The Steelers invested resources into their offensive line, signing right guard James Daniels (three years, $26.5 million) and center Mason Cole (three years, $15.75 million) to big deals. However, the Steelers should still be actively searching for an upgrade at tackle. Dan Moore struggled throughout his rookie season at left tackle, surrendering seven sacks and 46 pressures in 1,079 snaps. The Steelers have over $12 million in cap space currently and could bring in one of the veteran tackles like Duane Brown to hold down the left side of the line and mentor their young players like Moore and right tackle Chukwuma Okorafor. Brown (or Eric Fisher) would serve as solid veterans but wouldn’t require contracts that would keep the young players on the bench if they struggled once again.  

Chargers RT

The Chargers have one of the best left sides of the offensive line with Rashawn Slater at left tackle, Matt Feiler at left guard and Corey Linsley at the center. Los Angeles also invested their first-round pick in the 2022 draft in Zion Johnson, a guard out of Boston College. Unfortunately, that still leaves a pretty big hole at right tackle. Storm Norton, last year’s starting right tackle, will return to the Chargers in 2022. However, Norton struggled mightily last season. Norton played 1,078 snaps and led the team in sacks surrendered (9). Norton also gave up over twice as many hurries (42) and pressures (60) as the next-closest offensive lineman on the team. Los Angeles could also try backup tackle Trey Pipkins at right tackle, but with over $18 million in cap space, they could try to add Daryl Williams to provide a veteran presence and flexible depth piece to the offensive line.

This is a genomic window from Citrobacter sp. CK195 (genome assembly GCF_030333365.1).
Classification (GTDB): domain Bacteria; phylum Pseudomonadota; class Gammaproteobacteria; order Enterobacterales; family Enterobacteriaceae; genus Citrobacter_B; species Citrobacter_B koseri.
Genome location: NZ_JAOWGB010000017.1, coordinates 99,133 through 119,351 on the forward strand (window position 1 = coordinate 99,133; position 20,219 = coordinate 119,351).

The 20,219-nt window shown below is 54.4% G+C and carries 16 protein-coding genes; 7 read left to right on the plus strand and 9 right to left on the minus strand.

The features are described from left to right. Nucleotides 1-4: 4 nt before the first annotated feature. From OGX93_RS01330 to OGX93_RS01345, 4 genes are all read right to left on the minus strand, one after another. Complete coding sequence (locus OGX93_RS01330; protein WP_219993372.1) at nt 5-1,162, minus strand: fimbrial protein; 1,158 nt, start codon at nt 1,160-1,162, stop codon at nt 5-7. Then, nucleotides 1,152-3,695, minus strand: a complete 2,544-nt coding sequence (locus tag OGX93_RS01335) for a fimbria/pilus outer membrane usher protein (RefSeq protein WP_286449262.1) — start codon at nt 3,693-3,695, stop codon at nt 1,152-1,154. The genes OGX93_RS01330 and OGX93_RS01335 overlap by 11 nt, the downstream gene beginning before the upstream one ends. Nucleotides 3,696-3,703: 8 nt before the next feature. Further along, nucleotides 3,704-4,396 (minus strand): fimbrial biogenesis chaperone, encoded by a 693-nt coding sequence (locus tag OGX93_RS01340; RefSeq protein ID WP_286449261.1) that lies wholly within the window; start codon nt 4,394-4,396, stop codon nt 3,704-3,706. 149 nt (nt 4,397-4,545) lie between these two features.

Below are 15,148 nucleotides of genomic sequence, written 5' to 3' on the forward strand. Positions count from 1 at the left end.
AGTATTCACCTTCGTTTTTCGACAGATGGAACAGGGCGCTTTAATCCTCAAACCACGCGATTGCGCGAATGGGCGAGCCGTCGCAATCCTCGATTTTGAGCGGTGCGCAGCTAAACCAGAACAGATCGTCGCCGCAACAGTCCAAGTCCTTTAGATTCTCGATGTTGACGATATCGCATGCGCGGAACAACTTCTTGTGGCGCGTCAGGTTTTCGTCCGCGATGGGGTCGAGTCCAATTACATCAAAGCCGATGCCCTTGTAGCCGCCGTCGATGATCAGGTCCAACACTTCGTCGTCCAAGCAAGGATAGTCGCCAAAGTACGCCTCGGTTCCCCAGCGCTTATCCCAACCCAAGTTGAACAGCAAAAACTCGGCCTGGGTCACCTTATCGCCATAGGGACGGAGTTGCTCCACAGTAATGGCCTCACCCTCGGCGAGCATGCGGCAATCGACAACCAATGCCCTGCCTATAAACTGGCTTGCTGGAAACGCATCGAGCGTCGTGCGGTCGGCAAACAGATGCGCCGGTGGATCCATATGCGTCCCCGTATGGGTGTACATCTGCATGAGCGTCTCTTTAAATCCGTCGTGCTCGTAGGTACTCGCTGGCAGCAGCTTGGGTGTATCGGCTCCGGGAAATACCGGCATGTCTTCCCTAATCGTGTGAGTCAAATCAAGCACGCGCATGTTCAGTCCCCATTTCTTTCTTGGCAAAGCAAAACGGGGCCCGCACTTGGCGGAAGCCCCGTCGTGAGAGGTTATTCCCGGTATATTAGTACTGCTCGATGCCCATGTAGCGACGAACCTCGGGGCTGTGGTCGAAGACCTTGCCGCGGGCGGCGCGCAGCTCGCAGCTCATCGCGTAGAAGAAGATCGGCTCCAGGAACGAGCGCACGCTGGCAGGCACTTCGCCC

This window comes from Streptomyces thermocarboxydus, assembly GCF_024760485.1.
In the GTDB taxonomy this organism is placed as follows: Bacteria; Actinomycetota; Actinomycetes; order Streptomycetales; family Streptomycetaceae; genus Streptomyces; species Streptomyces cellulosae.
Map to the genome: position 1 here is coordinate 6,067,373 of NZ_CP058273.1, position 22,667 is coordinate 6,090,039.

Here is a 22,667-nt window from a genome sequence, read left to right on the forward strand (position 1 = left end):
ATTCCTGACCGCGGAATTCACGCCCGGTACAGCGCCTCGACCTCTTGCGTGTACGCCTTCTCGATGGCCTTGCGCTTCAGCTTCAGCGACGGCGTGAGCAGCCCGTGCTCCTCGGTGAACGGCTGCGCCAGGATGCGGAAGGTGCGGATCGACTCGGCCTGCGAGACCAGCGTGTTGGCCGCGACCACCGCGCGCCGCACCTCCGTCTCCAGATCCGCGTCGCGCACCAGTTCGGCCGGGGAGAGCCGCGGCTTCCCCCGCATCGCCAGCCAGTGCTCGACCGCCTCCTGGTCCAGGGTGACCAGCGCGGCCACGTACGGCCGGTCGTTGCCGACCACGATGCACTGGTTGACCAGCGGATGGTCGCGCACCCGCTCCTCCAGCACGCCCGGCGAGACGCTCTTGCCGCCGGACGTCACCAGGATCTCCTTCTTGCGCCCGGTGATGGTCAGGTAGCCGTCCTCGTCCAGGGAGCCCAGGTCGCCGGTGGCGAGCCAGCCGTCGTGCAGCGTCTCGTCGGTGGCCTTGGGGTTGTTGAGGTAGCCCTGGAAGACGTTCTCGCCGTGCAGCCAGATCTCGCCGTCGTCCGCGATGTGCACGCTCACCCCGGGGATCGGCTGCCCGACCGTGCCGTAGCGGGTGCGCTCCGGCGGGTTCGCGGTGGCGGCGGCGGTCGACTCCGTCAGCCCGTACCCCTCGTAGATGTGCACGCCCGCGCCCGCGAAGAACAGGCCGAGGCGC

Vikings C

The Vikings have spent the last two seasons trying to build up their offensive line around right tackle Brian O’Neill. Minnesota invested a first-round pick last year in left tackle Christian Darrisaw. Darrisaw missed the first four weeks of the season thanks to an injury but ended up having a successful first year in the NFL. The Vikings gave a two-year, $4.5 million contract to Chris Reed from Indianapolis in free agency and spent a second-round pick in the draft on guard Ed Ingram to compete with incumbent starter Ezra Cleveland. Current center Garrett Bradbury has struggled the last three seasons, never finishing with a PFF pass-blocking grade above a 44. Minnesota could use their $12.2 million in cap space to bring in Matt Paradis (he’s likely going to be the more affordable of the available centers) to shore up their interior offensive line.

Dolphins C

The Dolphins have spent this offseason investing heavily into their offense, adding wide receiver Tyreek Hill, left tackle Terron Armstead and left guard Connor Williams. But if the Dolphins are truly committed to going all-in on the 2022 season, they should try to upgrade the center position. Michael Deiter, the current projected center, gave up one sack and 10 pressures in just 546 snaps last season. Even with their offseason spending, the Dolphins still have over $20 million in cap space available and could afford to bring J.C. Tretter onto the team. Tretter would not only provide another veteran on the offensive line but is still capable of high-end play to anchor the line. According to PFF, the veteran center hasn’t had a pass-blocking grade below 78 or an overall blocking grade under 69 since 2014. The addition of a veteran center would give Miami one less variable on the line and would allow the Dolphins to truly assess if Tua Tagovailoa is the quarterback of the future.